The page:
The Littlbug Blog
Covering over 1 million acres and hugging 120 miles of Minnesota’s international border, the Boundary Waters Canoe Area Wilderness(BWCAW) offers adventures 12 hiking trails and 1,200 miles of canoe routes (National Forest Service). The BWCAW has become quite the area of discussion in recent months due to the imminent threat of sulfide-ore copper mining. Mining would destroy this beautiful playground available to us, along with the habitat home to a multitude of species in the area.
If you haven’t visited the Boundary Waters, we highly recommend planning a trip so you better understand the importance of preserving this beautiful landscape. To help plan your trip, whether a seasoned BWCAW visitor or a first timer, we've compiled a few tips for you to take with you.
Explore by Canoe: A unique attribute of the BWCAW is that there are selected lakes that allow motor boats. Many of these lakes are on the outer boundary of the BWCAW giving motor boats immediate access to the BWCAW. While this can make travel faster and easier, it takes away from the experience of being in the wilderness. We recommend putting away the gasoline powered engine and manually propel yourself across the endless lakes via canoe.
With a canoe, your opportunities to explore are endless. Portaging, moving from lake to lake, becomes easier, and you’re able to explore deeper into the BWCAW, and venture into non-motorized lakes. Along with being able to explore more by taking a canoe, you reduce the noise pollution that affects the wildlife in this area.
Don’t own a canoe? Don’t worry about that! There are plenty of outfitters that can get you the gear you need to begin your true BWCAW canoeing excursion.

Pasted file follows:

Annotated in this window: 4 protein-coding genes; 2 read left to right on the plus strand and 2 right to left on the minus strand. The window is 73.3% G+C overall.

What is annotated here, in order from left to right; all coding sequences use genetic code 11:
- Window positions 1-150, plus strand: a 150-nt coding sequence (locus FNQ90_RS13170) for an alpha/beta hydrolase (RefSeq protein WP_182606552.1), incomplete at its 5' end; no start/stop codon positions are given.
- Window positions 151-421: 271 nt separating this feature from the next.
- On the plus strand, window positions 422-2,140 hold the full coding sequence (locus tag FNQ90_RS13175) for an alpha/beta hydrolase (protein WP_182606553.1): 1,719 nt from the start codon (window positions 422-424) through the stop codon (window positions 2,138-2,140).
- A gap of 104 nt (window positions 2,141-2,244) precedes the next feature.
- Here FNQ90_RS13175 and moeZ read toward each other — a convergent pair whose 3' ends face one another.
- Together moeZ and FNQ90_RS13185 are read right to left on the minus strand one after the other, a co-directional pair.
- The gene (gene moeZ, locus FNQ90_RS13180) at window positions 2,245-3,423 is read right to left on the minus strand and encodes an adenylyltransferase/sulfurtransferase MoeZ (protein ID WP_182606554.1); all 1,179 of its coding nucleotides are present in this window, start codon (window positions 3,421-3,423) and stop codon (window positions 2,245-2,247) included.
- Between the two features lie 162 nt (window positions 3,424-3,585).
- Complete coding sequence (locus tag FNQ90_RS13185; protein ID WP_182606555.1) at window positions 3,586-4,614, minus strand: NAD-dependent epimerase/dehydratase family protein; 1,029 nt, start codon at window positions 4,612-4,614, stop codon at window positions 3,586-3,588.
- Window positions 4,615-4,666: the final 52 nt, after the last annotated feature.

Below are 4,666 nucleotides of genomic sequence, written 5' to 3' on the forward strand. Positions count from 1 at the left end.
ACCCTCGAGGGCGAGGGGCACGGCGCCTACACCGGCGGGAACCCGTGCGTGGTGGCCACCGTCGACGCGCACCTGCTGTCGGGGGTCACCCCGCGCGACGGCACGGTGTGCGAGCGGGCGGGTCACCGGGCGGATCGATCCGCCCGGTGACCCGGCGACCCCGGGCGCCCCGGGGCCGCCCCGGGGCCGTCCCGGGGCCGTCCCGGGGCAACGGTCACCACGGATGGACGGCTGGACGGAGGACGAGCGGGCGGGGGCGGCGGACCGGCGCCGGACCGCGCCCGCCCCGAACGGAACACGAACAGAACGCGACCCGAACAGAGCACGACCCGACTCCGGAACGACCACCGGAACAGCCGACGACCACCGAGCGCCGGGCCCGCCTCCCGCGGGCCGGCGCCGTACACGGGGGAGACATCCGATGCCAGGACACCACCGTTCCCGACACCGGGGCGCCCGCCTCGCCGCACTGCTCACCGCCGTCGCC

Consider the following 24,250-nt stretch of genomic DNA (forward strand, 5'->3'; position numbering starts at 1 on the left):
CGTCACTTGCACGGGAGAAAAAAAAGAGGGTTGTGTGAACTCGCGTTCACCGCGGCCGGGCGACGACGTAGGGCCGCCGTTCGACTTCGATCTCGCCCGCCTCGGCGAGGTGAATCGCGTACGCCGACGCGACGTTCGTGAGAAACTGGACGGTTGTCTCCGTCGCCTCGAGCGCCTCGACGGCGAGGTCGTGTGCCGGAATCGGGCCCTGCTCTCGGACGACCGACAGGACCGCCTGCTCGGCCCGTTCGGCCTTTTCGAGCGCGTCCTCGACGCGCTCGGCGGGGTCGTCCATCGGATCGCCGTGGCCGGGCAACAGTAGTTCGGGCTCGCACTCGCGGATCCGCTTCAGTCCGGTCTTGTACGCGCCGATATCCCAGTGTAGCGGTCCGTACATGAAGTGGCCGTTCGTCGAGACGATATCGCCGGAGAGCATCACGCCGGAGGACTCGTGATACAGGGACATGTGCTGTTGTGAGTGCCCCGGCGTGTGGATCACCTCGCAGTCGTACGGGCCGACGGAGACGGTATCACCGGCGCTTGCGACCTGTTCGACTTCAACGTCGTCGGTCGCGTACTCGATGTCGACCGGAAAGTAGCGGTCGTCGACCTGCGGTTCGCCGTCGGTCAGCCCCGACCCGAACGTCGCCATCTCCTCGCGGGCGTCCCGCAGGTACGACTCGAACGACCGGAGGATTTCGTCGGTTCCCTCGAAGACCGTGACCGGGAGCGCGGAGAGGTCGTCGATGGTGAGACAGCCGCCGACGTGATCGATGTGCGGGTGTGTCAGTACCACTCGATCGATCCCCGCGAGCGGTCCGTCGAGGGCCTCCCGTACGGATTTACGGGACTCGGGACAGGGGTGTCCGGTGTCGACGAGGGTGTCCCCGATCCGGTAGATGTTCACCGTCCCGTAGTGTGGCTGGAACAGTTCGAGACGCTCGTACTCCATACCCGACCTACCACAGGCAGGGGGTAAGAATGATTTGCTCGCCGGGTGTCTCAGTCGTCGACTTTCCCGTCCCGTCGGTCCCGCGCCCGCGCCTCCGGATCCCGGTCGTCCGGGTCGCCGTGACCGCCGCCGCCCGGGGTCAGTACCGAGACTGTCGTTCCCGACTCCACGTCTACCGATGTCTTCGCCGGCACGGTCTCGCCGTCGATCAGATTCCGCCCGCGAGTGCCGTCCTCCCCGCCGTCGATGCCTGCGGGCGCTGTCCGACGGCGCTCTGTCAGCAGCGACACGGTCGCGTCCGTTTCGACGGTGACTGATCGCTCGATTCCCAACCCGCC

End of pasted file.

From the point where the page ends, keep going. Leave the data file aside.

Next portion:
Fresh Fish Dinners: One of the many pleasures of going into the BWCAW is the endless lakes and the fish that live in them. Home to schools of Walleye, Northern Pikes, Bass, and many others gives you the opportunity to give angling a try. Whether you enjoy fly fishing or rod fishing, the BWCAW brings some of the best fishing experience you can imagine. Paddling to a quiet corner of a lake to throw a line in brings the solitude and adventure to an already wonderful trip. Bringing to camp a handful of fish for dinner is the icing on the cake. Fire up your Littlbug wood burning camp stove and enjoy a night fish fry from the catches of the day.
If you don’t have a fishing license, make sure you purchase one before entering the BWCAW. You can purchase a fishing license at most outfitters in towns on the edge of the BWCAW.
Packing Light: Paddling in a canoe limits your gear allowance to what can fit inside the bottom of the canoe and your canoe's ability to stay afloat. Portaging between lakes also encourages you to keep your gear light. Bring only what you need and keep those items as light as possible. Leave the cast iron skillet at home and forget the 5lb camping chair.
There are plenty of camping comforts available in lighter, more efficient packing options. This will save you a lot of back and forth on portages and make for lighter lake to lake transitions, along with keeping your paddle strokes easier to keep your canoe propelling across lakes.
Littlbug Tip: Bring along an ultralight backpacking camp stove. The Littlbug Jr. Stove weighs in at 5.1oz, and you can leave your fuel canisters at home! The BWCAW is surrounded by forest, offering plenty of fire kindling to fuel your ultralight stick stove.
Be sure to check with the local forest service to check on any fire bans that may be in effect when you plan on traveling there. Ask if the restrictions include alcohol burning stoves. If there is a fire ban, you may still be able to use your wood burning camp stove by adding an alcohol burner, which nestles into the Littlbug stoves perfectly. Alcohol and alcohol burners don’t add a significant amount of additional weight.
Explore this beautiful hidden gem in Northern Minnesota and see why it’s worth saving from mining threats. Learn how you can help save the Boundary Waters by visiting the Save the Boundary Waters website.
Is it just us, or does food always taste better in the backcountry? After walking for miles with a pack on your back, or peddling your supplies for hours, you’ve burned thousands of calories. What you eat in them morning, during the day, and in the evening can have a big impact on your energy [...]